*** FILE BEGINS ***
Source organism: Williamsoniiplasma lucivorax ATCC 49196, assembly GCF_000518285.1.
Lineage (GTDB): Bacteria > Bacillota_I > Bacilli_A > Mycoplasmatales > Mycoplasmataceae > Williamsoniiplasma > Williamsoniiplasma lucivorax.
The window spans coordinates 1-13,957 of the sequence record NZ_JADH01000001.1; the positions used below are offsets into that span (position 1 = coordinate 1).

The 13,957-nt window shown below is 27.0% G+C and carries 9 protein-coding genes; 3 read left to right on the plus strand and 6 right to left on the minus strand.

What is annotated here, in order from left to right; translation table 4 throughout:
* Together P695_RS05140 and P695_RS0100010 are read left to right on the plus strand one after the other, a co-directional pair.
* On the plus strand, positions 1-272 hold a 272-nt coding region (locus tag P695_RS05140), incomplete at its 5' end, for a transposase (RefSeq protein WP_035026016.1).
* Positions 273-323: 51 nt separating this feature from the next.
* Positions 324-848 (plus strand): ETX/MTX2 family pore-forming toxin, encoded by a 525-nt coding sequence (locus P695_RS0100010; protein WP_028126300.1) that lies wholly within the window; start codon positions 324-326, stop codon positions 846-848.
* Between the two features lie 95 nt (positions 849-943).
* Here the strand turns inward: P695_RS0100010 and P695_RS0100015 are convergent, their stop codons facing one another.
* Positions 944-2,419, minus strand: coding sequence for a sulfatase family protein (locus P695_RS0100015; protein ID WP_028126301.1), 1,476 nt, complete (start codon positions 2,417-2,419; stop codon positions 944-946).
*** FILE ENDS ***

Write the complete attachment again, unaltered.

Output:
Source organism: Williamsoniiplasma lucivorax ATCC 49196, assembly GCF_000518285.1.
Lineage (GTDB): Bacteria > Bacillota_I > Bacilli_A > Mycoplasmatales > Mycoplasmataceae > Williamsoniiplasma > Williamsoniiplasma lucivorax.
The window spans coordinates 1-13,957 of the sequence record NZ_JADH01000001.1; the positions used below are offsets into that span (position 1 = coordinate 1).

The 13,957-nt window shown below is 27.0% G+C and carries 9 protein-coding genes; 3 read left to right on the plus strand and 6 right to left on the minus strand.

What is annotated here, in order from left to right; translation table 4 throughout:
* Together P695_RS05140 and P695_RS0100010 are read left to right on the plus strand one after the other, a co-directional pair.
* On the plus strand, positions 1-272 hold a 272-nt coding region (locus tag P695_RS05140), incomplete at its 5' end, for a transposase (RefSeq protein WP_035026016.1).
* Positions 273-323: 51 nt separating this feature from the next.
* Positions 324-848 (plus strand): ETX/MTX2 family pore-forming toxin, encoded by a 525-nt coding sequence (locus P695_RS0100010; protein WP_028126300.1) that lies wholly within the window; start codon positions 324-326, stop codon positions 846-848.
* Between the two features lie 95 nt (positions 849-943).
* Here the strand turns inward: P695_RS0100010 and P695_RS0100015 are convergent, their stop codons facing one another.
* Positions 944-2,419, minus strand: coding sequence for a sulfatase family protein (locus P695_RS0100015; protein ID WP_028126301.1), 1,476 nt, complete (start codon positions 2,417-2,419; stop codon positions 944-946).